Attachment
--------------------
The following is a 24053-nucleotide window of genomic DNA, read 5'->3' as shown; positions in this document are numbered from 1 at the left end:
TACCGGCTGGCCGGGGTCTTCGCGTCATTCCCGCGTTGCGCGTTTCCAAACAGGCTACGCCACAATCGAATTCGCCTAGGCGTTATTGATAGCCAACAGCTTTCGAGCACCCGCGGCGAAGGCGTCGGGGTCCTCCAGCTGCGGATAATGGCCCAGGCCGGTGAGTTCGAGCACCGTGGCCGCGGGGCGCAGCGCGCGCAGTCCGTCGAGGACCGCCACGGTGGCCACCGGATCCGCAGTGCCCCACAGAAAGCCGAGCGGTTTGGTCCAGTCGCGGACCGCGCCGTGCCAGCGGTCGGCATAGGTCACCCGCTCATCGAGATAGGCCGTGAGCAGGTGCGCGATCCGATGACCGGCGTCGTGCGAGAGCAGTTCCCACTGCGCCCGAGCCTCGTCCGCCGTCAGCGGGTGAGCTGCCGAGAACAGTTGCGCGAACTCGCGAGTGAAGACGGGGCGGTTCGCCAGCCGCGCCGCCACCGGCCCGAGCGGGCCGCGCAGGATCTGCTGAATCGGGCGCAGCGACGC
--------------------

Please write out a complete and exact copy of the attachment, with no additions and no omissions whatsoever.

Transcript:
The following is a 24053-nucleotide window of genomic DNA, read 5'->3' as shown; positions in this document are numbered from 1 at the left end:
TACCGGCTGGCCGGGGTCTTCGCGTCATTCCCGCGTTGCGCGTTTCCAAACAGGCTACGCCACAATCGAATTCGCCTAGGCGTTATTGATAGCCAACAGCTTTCGAGCACCCGCGGCGAAGGCGTCGGGGTCCTCCAGCTGCGGATAATGGCCCAGGCCGGTGAGTTCGAGCACCGTGGCCGCGGGGCGCAGCGCGCGCAGTCCGTCGAGGACCGCCACGGTGGCCACCGGATCCGCAGTGCCCCACAGAAAGCCGAGCGGTTTGGTCCAGTCGCGGACCGCGCCGTGCCAGCGGTCGGCATAGGTCACCCGCTCATCGAGATAGGCCGTGAGCAGGTGCGCGATCCGATGACCGGCGTCGTGCGAGAGCAGTTCCCACTGCGCCCGAGCCTCGTCCGCCGTCAGCGGGTGAGCTGCCGAGAACAGTTGCGCGAACTCGCGAGTGAAGACGGGGCGGTTCGCCAGCCGCGCCGCCACCGGCCCGAGCGGGCCGCGCAGGATCTGCTGAATCGGGCGCAGCGACGC